Based on properties of excitatory frequency (spectral) receptive fields (esRFs), previous studies have indicated that cat primary auditory cortex (A1) is composed of functionally distinct dorsal and ventral subdivisions. Dorsal A1 (A1d) has been suggested to be involved in analyzing complex spectral patterns, whereas ventral A1 (A1v) appears better suited for analyzing narrowband sounds. However, these studies were based on single-tone stimuli and did not consider how neuronal responses to tones are modulated when the tones are part of a more complex acoustic environment. In the visual and peripheral auditory systems, stimulus components outside of the esRF can exert strong modulatory effects on responses. We investigated the organization of inhibitory frequency regions outside of the pure-tone esRF in single neurons in cat A1. We found a high incidence of inhibitory response areas (in 95% of sampled neurons) and a wide variety in the structure of inhibitory bands ranging from a single band to more than four distinct inhibitory regions. Unlike the auditory nerve where most fibers possess two surrounding "lateral" suppression bands, only 38% of A1 cells had this simple structure. The word lateral is defined in this sense to be inhibition or suppression that extends beyond the low- and high-frequency borders of the esRF. Regional differences in the distribution of inhibitory RF structure across A1 were evident. In A1d, only 16% of the cells had simple two-banded lateral RF organization, whereas 50% of A1v cells had this organization. This nonhomogeneous topographic distribution of inhibitory properties is consistent with the hypothesis that A1 is composed of at least two functionally distinct subdivisions that may be part of different auditory cortical processing streams.  (+info)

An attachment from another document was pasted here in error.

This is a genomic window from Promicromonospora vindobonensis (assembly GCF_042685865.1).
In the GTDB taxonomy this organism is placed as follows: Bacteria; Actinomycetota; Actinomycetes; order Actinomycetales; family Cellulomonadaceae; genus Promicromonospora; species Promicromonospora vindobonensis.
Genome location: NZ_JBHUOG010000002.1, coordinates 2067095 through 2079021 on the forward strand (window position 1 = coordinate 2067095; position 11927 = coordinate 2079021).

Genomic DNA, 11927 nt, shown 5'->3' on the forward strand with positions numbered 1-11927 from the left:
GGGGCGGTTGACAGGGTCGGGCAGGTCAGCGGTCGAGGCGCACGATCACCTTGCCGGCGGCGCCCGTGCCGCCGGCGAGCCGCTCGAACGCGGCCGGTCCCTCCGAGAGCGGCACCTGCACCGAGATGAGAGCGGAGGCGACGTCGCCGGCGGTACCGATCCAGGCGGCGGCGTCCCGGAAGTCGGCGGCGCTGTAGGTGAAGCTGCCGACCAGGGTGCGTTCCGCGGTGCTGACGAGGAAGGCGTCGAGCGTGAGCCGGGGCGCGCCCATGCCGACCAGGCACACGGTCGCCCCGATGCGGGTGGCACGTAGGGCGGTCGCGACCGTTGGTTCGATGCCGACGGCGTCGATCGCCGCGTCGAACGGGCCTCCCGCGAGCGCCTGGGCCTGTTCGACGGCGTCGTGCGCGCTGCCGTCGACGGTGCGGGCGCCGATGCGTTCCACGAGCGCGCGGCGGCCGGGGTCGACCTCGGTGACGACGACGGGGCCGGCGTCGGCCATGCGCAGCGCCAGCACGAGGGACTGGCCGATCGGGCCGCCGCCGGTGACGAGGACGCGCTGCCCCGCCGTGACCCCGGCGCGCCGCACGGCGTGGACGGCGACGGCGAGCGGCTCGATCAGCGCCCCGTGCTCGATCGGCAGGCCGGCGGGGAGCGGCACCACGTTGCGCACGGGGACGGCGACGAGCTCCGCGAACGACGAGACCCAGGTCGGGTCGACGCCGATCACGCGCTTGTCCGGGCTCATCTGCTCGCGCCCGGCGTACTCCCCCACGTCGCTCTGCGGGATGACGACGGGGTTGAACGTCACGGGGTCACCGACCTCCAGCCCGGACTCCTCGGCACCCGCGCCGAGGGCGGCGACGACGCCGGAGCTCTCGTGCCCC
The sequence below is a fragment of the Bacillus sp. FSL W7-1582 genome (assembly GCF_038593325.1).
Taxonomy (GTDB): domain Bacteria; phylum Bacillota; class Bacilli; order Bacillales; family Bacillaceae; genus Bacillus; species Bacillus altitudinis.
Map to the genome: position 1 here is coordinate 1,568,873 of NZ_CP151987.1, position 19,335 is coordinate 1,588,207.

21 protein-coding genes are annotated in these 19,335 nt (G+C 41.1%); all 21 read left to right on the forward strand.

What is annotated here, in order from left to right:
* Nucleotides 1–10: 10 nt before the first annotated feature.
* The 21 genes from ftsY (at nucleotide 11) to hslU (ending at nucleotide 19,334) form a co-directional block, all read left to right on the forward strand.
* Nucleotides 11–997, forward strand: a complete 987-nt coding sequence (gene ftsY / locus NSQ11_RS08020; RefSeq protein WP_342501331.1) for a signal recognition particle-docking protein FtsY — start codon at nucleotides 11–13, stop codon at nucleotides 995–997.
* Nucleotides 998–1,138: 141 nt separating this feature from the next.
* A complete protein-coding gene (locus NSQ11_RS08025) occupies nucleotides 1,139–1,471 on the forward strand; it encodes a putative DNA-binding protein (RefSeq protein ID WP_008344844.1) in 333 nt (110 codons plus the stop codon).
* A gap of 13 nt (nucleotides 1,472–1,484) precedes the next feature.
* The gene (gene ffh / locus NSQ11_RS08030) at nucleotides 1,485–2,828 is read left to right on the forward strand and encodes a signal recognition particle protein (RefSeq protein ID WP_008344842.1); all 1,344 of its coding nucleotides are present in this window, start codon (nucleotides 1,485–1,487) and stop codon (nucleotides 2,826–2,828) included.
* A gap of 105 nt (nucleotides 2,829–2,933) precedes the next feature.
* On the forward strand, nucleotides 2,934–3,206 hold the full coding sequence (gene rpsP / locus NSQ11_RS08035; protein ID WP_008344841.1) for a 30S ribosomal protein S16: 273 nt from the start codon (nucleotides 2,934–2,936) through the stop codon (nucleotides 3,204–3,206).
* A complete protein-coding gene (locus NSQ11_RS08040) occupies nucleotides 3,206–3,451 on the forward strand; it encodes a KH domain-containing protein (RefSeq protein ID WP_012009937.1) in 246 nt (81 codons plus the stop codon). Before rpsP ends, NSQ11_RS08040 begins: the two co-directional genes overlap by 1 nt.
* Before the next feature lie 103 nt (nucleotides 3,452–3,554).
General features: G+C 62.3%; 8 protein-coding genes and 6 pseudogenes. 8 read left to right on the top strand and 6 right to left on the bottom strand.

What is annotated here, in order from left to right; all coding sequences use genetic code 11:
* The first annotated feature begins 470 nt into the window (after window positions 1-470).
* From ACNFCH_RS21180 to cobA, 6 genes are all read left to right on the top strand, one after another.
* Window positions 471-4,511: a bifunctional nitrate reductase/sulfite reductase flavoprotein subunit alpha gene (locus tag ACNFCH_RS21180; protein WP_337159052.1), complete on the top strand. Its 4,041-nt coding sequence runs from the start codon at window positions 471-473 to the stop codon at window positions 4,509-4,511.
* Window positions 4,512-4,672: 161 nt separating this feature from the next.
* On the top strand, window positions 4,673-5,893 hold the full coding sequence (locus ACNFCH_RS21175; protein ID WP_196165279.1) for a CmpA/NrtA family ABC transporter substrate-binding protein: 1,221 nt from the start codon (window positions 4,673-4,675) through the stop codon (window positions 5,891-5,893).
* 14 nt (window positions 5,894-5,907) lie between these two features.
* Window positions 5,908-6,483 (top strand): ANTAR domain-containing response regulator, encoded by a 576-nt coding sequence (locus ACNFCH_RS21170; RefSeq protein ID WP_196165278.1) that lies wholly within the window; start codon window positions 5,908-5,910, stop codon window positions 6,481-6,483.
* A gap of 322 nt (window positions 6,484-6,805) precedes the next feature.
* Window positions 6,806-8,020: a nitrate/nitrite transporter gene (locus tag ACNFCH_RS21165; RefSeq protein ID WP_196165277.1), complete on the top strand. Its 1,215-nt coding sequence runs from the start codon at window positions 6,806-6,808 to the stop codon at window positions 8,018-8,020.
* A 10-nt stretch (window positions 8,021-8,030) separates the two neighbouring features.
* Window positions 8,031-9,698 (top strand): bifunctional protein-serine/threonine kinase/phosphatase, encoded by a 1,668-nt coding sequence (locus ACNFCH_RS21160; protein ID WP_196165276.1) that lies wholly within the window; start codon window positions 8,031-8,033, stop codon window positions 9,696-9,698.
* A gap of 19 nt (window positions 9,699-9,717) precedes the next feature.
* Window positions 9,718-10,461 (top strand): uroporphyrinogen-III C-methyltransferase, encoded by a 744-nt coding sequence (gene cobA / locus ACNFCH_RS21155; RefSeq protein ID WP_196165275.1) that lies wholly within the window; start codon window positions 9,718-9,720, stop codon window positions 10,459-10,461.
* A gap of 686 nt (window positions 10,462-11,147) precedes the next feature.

A possible neurophysiological basis of the octave enlargement effect. (4/451)

Although the physical octave is defined as a simple ratio of 2:1, listeners prefer slightly greater octave ratios. Ohgushi [J. Acoust. Soc. Am. 73, 1694-1700 (1983)] suggested that a temporal model for octave matching would predict this octave enlargement effect because, in response to pure tones, auditory-nerve interspike intervals are slightly larger than the stimulus period. In an effort to test Ohgushi's hypothesis, auditory-nerve single-unit responses to pure-tone stimuli were collected from Dial-anesthetized cats. It was found that although interspike interval distributions show clear phase-locking to the stimulus, intervals systematically deviate from integer multiples of the stimulus period. Due to refractory effects, intervals smaller than 5 msec are slightly larger than the stimulus period and deviate most for small intervals. On the other hand, first-order intervals are smaller than the stimulus period for stimulus frequencies less than 500 Hz. It is shown that this deviation is the combined effect of phase-locking and multiple spikes within one stimulus period. A model for octave matching was implemented which compares frequency estimates of two tones based on their interspike interval distributions. The model quantitatively predicts the octave enlargement effect. These results are consistent with the idea that musical pitch is derived from auditory-nerve interspike interval distributions.  (+info)

Noninvasive direct stimulation of the cochlear nerve for functional MR imaging of the auditory cortex. (5/451)

We herein present our preliminary experience with functional MR imaging of the direct electrical stimulation of the cochlear nerve using an MR imaging-compatible electrode placed in the external auditory meatus of five patients with binaural sensorineural hearing loss. The stimulator was placed outside the imager's bore, and the electrode produced virtually no susceptibility artifacts. In three of five patients, it was possible to activate the superior temporal gyrus during functional MR imaging. No side effects were observed.  (+info)

Contributions of ion conductances to the onset responses of octopus cells in the ventral cochlear nucleus: simulation results. (6/451)